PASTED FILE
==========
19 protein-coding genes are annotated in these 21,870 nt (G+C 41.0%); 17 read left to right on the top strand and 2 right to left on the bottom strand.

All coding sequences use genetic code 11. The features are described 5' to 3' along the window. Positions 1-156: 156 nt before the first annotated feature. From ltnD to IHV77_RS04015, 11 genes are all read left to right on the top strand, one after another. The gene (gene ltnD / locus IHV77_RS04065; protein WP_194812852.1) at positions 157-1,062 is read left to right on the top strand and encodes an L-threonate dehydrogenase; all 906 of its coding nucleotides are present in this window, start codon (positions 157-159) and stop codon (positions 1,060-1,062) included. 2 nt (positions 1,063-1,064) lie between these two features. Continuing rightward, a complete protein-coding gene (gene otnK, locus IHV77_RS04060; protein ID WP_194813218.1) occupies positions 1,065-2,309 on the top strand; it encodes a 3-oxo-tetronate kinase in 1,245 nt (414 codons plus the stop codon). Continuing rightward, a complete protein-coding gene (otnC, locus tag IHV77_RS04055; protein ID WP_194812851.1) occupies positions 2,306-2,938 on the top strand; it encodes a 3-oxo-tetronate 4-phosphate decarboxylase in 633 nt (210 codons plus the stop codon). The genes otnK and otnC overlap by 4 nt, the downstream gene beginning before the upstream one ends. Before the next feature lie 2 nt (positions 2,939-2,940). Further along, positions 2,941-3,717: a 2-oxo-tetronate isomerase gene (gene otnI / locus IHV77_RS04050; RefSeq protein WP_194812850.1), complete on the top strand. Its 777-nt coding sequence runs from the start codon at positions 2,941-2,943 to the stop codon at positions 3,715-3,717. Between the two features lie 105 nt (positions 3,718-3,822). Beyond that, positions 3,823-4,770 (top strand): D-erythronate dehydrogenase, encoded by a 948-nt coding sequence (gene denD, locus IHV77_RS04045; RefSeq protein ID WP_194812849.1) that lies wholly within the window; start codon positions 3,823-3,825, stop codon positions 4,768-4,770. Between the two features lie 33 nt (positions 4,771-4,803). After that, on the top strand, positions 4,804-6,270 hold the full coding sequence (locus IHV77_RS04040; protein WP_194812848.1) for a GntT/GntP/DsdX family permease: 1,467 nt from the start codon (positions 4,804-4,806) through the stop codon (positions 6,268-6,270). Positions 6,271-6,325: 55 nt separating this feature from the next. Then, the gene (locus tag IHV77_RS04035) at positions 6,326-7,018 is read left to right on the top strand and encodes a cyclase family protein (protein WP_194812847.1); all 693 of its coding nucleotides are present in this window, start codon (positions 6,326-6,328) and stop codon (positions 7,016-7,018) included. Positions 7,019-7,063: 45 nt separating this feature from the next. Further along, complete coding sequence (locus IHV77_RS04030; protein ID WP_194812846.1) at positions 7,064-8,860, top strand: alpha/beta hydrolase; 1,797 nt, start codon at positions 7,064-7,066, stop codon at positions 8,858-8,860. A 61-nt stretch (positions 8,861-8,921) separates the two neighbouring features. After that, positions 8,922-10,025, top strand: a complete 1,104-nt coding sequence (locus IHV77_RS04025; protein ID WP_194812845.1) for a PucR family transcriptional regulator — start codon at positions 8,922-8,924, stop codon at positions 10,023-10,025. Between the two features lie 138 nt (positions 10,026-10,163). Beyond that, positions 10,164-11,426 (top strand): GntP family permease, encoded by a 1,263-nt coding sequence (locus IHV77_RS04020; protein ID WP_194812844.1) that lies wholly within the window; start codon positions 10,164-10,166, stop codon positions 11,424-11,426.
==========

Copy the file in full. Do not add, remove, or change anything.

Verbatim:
19 protein-coding genes are annotated in these 21,870 nt (G+C 41.0%); 17 read left to right on the top strand and 2 right to left on the bottom strand.

All coding sequences use genetic code 11. The features are described 5' to 3' along the window. Positions 1-156: 156 nt before the first annotated feature. From ltnD to IHV77_RS04015, 11 genes are all read left to right on the top strand, one after another. The gene (gene ltnD / locus IHV77_RS04065; protein WP_194812852.1) at positions 157-1,062 is read left to right on the top strand and encodes an L-threonate dehydrogenase; all 906 of its coding nucleotides are present in this window, start codon (positions 157-159) and stop codon (positions 1,060-1,062) included. 2 nt (positions 1,063-1,064) lie between these two features. Continuing rightward, a complete protein-coding gene (gene otnK, locus IHV77_RS04060; protein ID WP_194813218.1) occupies positions 1,065-2,309 on the top strand; it encodes a 3-oxo-tetronate kinase in 1,245 nt (414 codons plus the stop codon). Continuing rightward, a complete protein-coding gene (otnC, locus tag IHV77_RS04055; protein ID WP_194812851.1) occupies positions 2,306-2,938 on the top strand; it encodes a 3-oxo-tetronate 4-phosphate decarboxylase in 633 nt (210 codons plus the stop codon). The genes otnK and otnC overlap by 4 nt, the downstream gene beginning before the upstream one ends. Before the next feature lie 2 nt (positions 2,939-2,940). Further along, positions 2,941-3,717: a 2-oxo-tetronate isomerase gene (gene otnI / locus IHV77_RS04050; RefSeq protein WP_194812850.1), complete on the top strand. Its 777-nt coding sequence runs from the start codon at positions 2,941-2,943 to the stop codon at positions 3,715-3,717. Between the two features lie 105 nt (positions 3,718-3,822). Beyond that, positions 3,823-4,770 (top strand): D-erythronate dehydrogenase, encoded by a 948-nt coding sequence (gene denD, locus IHV77_RS04045; RefSeq protein ID WP_194812849.1) that lies wholly within the window; start codon positions 3,823-3,825, stop codon positions 4,768-4,770. Between the two features lie 33 nt (positions 4,771-4,803). After that, on the top strand, positions 4,804-6,270 hold the full coding sequence (locus IHV77_RS04040; protein WP_194812848.1) for a GntT/GntP/DsdX family permease: 1,467 nt from the start codon (positions 4,804-4,806) through the stop codon (positions 6,268-6,270). Positions 6,271-6,325: 55 nt separating this feature from the next. Then, the gene (locus tag IHV77_RS04035) at positions 6,326-7,018 is read left to right on the top strand and encodes a cyclase family protein (protein WP_194812847.1); all 693 of its coding nucleotides are present in this window, start codon (positions 6,326-6,328) and stop codon (positions 7,016-7,018) included. Positions 7,019-7,063: 45 nt separating this feature from the next. Further along, complete coding sequence (locus IHV77_RS04030; protein ID WP_194812846.1) at positions 7,064-8,860, top strand: alpha/beta hydrolase; 1,797 nt, start codon at positions 7,064-7,066, stop codon at positions 8,858-8,860. A 61-nt stretch (positions 8,861-8,921) separates the two neighbouring features. After that, positions 8,922-10,025, top strand: a complete 1,104-nt coding sequence (locus IHV77_RS04025; protein ID WP_194812845.1) for a PucR family transcriptional regulator — start codon at positions 8,922-8,924, stop codon at positions 10,023-10,025. Between the two features lie 138 nt (positions 10,026-10,163). Beyond that, positions 10,164-11,426 (top strand): GntP family permease, encoded by a 1,263-nt coding sequence (locus IHV77_RS04020; protein ID WP_194812844.1) that lies wholly within the window; start codon positions 10,164-10,166, stop codon positions 11,424-11,426.